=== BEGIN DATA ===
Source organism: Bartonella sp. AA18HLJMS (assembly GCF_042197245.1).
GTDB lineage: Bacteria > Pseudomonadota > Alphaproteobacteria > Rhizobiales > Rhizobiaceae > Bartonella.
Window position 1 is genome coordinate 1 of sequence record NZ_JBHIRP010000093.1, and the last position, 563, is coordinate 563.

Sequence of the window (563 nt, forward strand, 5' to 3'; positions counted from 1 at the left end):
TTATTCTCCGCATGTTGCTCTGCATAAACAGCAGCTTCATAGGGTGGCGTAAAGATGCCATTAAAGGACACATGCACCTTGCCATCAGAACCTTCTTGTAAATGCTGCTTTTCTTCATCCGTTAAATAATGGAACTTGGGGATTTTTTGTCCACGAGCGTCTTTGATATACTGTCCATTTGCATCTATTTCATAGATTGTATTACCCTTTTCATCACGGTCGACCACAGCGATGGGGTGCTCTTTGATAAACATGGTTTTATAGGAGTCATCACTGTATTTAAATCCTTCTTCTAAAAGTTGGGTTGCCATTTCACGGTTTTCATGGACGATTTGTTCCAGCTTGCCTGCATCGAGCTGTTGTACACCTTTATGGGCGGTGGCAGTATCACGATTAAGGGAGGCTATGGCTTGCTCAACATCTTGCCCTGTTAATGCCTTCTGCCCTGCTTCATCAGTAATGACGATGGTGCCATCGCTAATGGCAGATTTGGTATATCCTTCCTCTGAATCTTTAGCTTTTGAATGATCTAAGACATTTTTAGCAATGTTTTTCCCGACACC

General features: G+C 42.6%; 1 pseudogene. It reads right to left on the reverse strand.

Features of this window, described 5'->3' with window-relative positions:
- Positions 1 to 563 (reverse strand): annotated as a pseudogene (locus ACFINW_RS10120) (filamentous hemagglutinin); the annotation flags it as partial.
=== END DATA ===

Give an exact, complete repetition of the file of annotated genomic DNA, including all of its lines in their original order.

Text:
Source organism: Bartonella sp. AA18HLJMS (assembly GCF_042197245.1).
GTDB lineage: Bacteria > Pseudomonadota > Alphaproteobacteria > Rhizobiales > Rhizobiaceae > Bartonella.
Window position 1 is genome coordinate 1 of sequence record NZ_JBHIRP010000093.1, and the last position, 563, is coordinate 563.

Sequence of the window (563 nt, forward strand, 5' to 3'; positions counted from 1 at the left end):
TTATTCTCCGCATGTTGCTCTGCATAAACAGCAGCTTCATAGGGTGGCGTAAAGATGCCATTAAAGGACACATGCACCTTGCCATCAGAACCTTCTTGTAAATGCTGCTTTTCTTCATCCGTTAAATAATGGAACTTGGGGATTTTTTGTCCACGAGCGTCTTTGATATACTGTCCATTTGCATCTATTTCATAGATTGTATTACCCTTTTCATCACGGTCGACCACAGCGATGGGGTGCTCTTTGATAAACATGGTTTTATAGGAGTCATCACTGTATTTAAATCCTTCTTCTAAAAGTTGGGTTGCCATTTCACGGTTTTCATGGACGATTTGTTCCAGCTTGCCTGCATCGAGCTGTTGTACACCTTTATGGGCGGTGGCAGTATCACGATTAAGGGAGGCTATGGCTTGCTCAACATCTTGCCCTGTTAATGCCTTCTGCCCTGCTTCATCAGTAATGACGATGGTGCCATCGCTAATGGCAGATTTGGTATATCCTTCCTCTGAATCTTTAGCTTTTGAATGATCTAAGACATTTTTAGCAATGTTTTTCCCGACACC

General features: G+C 42.6%; 1 pseudogene. It reads right to left on the reverse strand.

Features of this window, described 5'->3' with window-relative positions:
- Positions 1 to 563 (reverse strand): annotated as a pseudogene (locus ACFINW_RS10120) (filamentous hemagglutinin); the annotation flags it as partial.